Sunday, 21 April 2013

Test supply mission to space station launched from Virginia Sunday

Test supply mission to space station launched from Virginia Sunday, Orbital Sciences Corporation, a NASA commercial space partner, launched the company’s Antares rocket from NASA’s new Mid-Atlantic Regional Spaceport in Virginia Sunday afternoon. The launch was a test flight for Orbital Sciences Corporation, to show that the Antares rocket can be used to send supplies to the International Space Station. The rocket had a simulated payload aboard to place into Earth orbit.

NASA Administrator Charles Bolden said, “Today’s successful test marks another significant milestone in NASA’s plan to rely on American companies to launch supplies and astronauts to the International Space Station, bringing this important work back to the United States where it belongs.”

Bolden also urged national lawmakers to approve a budget with funds for commercial space projects. “President Obama has presented a budget for the next year that ensures the United States will remain the world leader in space exploration, and a critical part of this budget is the funding needed to advance NASA’s commercial space initiative. In order to stop outsourcing American space launches, we need to have the President’s budget enacted. It’s a budget that’s good for our economy, good for the U.S. space program – and good for American taxpayers.”

John Holdren, Office of Science and Technology Policy director, emphasized that using private industry is vital to NASA’s future work. “The growing potential of America’s commercial space industry and NASA’s use of public-private partnerships are central to President Obama’s strategy to ensure U.S. leadership in space exploration while pushing the bounds of scientific discovery and innovation in the 21st century. With NASA focusing on the challenging and exciting task of sending humans deeper into space than ever before, private companies will be crucial in taking the baton for American cargo and crew launches into low-Earth orbit.”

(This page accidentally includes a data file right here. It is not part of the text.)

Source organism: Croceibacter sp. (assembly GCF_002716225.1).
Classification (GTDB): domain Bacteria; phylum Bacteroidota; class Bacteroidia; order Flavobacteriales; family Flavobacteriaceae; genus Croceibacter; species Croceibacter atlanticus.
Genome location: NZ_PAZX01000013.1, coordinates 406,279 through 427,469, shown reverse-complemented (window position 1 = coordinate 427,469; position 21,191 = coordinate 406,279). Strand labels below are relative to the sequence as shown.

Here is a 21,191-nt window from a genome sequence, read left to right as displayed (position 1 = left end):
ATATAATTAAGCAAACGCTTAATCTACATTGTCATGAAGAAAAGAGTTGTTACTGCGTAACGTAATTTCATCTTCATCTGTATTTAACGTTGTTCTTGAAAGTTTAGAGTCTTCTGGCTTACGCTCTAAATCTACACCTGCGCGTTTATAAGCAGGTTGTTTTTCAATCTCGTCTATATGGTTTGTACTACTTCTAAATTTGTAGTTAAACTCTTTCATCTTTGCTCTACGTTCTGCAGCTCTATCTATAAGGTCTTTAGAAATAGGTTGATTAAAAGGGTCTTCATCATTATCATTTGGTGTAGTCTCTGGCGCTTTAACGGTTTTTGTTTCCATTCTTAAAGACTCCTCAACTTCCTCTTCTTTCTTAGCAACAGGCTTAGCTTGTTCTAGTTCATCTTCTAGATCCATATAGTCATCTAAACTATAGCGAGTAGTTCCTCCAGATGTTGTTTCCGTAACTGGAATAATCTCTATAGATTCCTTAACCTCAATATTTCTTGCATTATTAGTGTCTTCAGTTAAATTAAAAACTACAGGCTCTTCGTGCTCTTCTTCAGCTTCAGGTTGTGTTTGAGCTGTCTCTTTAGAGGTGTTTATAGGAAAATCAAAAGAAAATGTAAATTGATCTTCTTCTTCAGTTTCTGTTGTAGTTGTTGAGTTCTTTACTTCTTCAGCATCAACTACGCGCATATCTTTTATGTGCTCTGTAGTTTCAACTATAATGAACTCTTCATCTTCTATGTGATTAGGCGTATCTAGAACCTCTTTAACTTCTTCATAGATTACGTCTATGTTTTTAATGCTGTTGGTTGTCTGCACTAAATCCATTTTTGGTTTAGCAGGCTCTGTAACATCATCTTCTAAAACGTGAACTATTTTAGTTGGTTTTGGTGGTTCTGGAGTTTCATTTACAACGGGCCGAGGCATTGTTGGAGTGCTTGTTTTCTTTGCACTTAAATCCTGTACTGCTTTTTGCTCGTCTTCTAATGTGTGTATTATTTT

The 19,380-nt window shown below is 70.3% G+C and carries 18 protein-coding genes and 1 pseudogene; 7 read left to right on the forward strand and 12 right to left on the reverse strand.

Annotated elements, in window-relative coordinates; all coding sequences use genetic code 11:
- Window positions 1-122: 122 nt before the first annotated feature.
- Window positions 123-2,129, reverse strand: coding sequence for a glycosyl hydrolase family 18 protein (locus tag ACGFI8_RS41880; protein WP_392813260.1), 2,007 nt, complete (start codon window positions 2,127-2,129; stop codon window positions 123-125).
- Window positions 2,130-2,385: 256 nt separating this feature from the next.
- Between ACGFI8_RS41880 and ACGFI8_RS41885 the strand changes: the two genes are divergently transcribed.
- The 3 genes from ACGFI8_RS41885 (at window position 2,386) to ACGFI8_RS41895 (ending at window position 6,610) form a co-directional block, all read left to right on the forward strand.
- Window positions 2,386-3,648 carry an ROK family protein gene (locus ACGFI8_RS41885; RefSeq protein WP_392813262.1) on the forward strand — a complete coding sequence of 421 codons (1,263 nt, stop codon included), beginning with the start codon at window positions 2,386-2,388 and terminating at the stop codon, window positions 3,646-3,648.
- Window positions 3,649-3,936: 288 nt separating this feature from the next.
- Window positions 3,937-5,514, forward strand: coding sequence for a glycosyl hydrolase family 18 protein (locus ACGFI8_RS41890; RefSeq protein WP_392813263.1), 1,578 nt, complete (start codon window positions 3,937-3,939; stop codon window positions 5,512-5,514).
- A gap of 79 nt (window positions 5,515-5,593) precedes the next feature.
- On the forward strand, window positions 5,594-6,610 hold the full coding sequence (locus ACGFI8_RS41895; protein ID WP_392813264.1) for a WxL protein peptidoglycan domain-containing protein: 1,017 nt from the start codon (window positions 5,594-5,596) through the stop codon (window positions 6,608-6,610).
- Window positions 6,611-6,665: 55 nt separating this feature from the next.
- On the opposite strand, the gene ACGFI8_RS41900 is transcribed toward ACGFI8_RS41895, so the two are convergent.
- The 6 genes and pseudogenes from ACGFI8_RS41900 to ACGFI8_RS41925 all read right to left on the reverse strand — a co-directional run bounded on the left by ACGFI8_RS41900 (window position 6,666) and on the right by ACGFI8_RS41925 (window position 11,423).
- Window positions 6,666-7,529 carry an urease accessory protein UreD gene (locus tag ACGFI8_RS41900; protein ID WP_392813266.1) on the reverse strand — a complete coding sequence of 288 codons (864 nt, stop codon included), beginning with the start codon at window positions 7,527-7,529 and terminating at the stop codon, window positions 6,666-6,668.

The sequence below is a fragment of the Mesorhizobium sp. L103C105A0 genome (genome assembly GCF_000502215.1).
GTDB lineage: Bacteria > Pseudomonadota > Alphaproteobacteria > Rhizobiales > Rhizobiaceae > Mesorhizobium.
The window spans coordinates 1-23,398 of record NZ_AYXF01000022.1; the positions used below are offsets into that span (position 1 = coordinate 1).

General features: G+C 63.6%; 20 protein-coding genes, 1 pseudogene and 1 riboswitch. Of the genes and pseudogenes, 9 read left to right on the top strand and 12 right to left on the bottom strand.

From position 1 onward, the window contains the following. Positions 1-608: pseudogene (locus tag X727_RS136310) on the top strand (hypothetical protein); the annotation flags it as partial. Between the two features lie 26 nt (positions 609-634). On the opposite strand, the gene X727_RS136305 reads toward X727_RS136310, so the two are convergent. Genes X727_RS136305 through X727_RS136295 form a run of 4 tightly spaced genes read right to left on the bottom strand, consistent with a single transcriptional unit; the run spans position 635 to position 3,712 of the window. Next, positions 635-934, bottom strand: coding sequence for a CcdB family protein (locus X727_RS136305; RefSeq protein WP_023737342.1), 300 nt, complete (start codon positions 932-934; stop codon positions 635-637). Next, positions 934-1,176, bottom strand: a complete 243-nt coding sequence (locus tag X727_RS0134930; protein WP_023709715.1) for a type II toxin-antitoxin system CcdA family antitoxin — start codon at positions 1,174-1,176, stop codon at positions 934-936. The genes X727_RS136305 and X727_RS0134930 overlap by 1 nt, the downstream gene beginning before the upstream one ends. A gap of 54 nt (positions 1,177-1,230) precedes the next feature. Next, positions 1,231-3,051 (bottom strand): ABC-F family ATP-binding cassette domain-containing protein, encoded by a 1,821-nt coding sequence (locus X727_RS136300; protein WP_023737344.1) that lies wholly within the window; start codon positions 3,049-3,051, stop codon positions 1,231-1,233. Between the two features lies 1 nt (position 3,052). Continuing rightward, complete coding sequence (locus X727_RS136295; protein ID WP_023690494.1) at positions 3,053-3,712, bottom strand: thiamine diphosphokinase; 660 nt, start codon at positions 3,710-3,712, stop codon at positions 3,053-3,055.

After a successful test mission to the International Space Station, NASA says Orbital Sciences Corporation will send eight cargo flights to the ISS through a $1.9 billion contract.

Meanwhile, Soyuz35 is scheduled to take Expedition 36/37 crew to the International Space Station in a launch May 28 from Baikonur Cosmodrome, Kazakhstan.

Here in Florida, Space Exploration Technologies are scheduled to launch their SpaceX 3 Commercial Resupply Services Flight to the International Space Station from Cape Canaveral Air Force Station on November 11.

Click here to visit the Orbital Sciences Corporation website.

Click here to visit NASA’s website about the Baikonur Cosmodrome.

Click here to visit the SpaceX website.

Click here to visit the NASA website.

You can contact Mike Royer at

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